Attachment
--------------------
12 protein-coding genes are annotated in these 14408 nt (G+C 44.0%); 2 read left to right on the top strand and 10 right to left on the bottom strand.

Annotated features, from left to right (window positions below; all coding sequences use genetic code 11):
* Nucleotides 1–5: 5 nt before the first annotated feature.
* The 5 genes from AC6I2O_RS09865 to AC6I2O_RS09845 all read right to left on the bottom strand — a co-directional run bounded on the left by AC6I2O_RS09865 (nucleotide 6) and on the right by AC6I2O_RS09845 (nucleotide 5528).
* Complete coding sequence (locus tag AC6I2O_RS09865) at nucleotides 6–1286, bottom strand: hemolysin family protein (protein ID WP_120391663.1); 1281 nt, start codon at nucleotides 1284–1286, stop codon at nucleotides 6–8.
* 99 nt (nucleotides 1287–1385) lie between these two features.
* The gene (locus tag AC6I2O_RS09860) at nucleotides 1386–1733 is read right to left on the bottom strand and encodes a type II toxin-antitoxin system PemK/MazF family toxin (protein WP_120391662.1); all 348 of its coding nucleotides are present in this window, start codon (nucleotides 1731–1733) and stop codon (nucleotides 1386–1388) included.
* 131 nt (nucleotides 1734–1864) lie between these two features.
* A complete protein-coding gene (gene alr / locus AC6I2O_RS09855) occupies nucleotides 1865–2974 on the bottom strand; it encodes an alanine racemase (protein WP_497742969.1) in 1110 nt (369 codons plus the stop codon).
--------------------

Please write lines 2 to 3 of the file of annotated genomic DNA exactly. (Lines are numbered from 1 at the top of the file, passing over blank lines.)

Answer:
Annotated features, from left to right (window positions below; all coding sequences use genetic code 11):
* Nucleotides 1–5: 5 nt before the first annotated feature.